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The Whales of August (1987)
Farewell My Lovelies: Davis, Gish, Sothern & Price
Throughout this terrific cinematic achievement in excellence, four of 20th century's performance artist highest achievers see, to be deliberately bidding me a magnificent farewell.
Knowing that the immortalized Bette Davis, deserved Lillian Gish, versatile Ann Sothern & the actor whose voice alone (if nothing more) came to be known as a master of macabre, Vincent Price, are all giving their final full feature film performances with major roles--well, it's nearly too much to take.
Please note the final scene of the film when Davis and Gish stand together arm in arm overlooking the craggy shore of the Atlantic Ocean in New England is truly a most historical film scene. With Davis knowingly dying and Gish in her 90's, I watch the beginning of the end of an era of superb acting coming to a beautifully plotted ending.
This is unquestionably thee final major dramatic film role for all four icons of acting. They wind their careers up in ever so memorable style. I doubt viewers into fast, furious and foul tongued graphics will find much, if any, value in this master work of finest art. Each character is so well developed by each actor.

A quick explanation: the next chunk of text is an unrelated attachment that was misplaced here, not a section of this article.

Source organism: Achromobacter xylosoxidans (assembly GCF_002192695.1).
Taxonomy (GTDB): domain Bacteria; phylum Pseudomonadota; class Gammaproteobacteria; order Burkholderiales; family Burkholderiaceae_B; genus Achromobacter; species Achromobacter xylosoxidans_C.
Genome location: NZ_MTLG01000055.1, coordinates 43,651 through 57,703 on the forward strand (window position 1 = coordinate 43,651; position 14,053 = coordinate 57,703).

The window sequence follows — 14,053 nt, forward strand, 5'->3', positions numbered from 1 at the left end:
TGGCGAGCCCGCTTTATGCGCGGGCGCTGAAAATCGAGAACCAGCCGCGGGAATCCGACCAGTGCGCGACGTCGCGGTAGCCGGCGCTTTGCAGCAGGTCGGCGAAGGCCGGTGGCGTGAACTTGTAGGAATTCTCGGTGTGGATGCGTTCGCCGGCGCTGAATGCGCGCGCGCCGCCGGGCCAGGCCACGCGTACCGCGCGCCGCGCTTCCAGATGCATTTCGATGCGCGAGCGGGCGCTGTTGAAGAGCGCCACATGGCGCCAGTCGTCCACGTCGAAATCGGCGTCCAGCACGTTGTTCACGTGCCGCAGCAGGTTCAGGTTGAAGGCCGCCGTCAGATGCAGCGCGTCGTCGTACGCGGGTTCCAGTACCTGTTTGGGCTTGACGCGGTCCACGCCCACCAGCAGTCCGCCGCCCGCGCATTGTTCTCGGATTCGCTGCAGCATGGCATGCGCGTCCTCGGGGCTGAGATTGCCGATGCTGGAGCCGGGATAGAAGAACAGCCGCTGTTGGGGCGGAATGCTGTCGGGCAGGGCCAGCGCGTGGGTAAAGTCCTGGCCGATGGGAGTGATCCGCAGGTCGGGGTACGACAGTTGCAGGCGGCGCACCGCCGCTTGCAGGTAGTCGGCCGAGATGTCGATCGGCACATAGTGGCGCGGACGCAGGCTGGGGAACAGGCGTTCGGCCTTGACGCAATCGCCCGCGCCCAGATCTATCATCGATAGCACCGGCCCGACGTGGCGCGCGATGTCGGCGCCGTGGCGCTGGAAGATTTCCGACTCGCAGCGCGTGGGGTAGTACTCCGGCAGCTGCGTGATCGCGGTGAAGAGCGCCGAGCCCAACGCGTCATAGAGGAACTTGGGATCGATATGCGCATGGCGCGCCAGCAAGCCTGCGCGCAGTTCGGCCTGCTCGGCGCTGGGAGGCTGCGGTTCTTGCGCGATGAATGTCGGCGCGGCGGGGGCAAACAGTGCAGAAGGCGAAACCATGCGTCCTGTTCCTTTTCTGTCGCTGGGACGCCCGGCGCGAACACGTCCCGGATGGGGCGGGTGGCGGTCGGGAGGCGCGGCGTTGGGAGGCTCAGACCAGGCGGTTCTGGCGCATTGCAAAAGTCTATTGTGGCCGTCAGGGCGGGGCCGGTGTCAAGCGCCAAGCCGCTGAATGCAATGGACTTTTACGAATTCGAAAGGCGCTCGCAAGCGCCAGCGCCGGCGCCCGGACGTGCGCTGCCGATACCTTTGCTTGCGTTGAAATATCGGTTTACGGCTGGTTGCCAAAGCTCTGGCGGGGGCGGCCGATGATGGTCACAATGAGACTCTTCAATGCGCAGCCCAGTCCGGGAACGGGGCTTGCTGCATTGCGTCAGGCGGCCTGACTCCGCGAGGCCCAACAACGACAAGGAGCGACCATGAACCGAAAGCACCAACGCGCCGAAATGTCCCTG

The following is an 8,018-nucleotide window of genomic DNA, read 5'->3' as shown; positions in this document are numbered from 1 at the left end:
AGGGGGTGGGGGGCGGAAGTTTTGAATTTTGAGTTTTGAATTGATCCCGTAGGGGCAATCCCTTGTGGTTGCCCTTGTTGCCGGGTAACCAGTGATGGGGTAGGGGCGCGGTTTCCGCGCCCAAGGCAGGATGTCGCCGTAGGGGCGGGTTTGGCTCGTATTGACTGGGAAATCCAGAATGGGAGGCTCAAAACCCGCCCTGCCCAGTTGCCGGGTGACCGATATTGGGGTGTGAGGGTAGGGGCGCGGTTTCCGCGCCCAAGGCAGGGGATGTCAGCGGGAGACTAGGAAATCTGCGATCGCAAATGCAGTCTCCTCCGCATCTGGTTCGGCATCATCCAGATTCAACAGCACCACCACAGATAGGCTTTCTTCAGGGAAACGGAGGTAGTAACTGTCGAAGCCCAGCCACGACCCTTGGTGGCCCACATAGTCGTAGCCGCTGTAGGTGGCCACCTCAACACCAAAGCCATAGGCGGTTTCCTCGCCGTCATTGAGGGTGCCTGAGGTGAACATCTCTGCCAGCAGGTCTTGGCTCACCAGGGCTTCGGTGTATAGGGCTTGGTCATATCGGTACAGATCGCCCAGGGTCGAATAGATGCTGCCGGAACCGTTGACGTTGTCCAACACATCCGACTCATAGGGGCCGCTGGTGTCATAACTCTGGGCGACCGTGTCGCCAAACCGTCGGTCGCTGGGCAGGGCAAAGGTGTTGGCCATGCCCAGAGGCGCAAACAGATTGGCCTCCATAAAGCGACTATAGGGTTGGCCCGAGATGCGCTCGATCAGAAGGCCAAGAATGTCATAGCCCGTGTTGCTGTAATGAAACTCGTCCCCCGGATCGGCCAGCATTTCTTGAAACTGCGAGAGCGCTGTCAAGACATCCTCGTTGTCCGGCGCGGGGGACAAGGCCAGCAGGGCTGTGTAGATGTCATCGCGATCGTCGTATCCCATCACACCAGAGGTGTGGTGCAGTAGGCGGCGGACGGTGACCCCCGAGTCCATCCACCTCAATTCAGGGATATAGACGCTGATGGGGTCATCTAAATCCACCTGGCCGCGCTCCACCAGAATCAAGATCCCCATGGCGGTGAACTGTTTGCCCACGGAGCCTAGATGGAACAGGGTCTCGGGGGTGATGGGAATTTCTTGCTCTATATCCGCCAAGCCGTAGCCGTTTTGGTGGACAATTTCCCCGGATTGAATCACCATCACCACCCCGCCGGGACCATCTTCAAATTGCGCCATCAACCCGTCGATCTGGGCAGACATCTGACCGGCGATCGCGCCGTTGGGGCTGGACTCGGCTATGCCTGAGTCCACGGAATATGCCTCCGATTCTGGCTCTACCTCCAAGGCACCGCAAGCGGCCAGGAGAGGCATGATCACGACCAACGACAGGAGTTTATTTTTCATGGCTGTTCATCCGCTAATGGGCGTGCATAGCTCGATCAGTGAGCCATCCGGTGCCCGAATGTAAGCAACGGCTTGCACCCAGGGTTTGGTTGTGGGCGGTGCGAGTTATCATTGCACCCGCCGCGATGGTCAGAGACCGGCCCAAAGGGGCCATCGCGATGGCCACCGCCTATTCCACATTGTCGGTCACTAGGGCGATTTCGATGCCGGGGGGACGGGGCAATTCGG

Davis is particularly astonishing since she triumphs over cancer and a stroke to deliver her last grand impersonation of one pip of a person who, though less than fully able bodied a character, still stands out by acting up as the one with a big chip on her shoulder.
As should be expected of all four actors, they chose a script worthy of their enormous talents. While many moments are touching, the one that stands out most is while Gish and Davis are having a sisterly battle. Davis delivers her lines, as always, with such conviction that they stick to me every day: "We're made of strong stock and we've precious little time." She tilts her head towards the camera as if to look my way (or yours), letting us know to value ourselves and life, that she has, and hers is nearly over. This is the major point the film, as a whole, is making.
True to her career long form, Davis doesn't 'give a damn' that her audience is seeing her near death. I would love to view the film by 21st century actors of age that can come anywhere near the high caliber of this one. Fortunately, my life straddles both centuries in such a way that it's possible; but, highly improbable.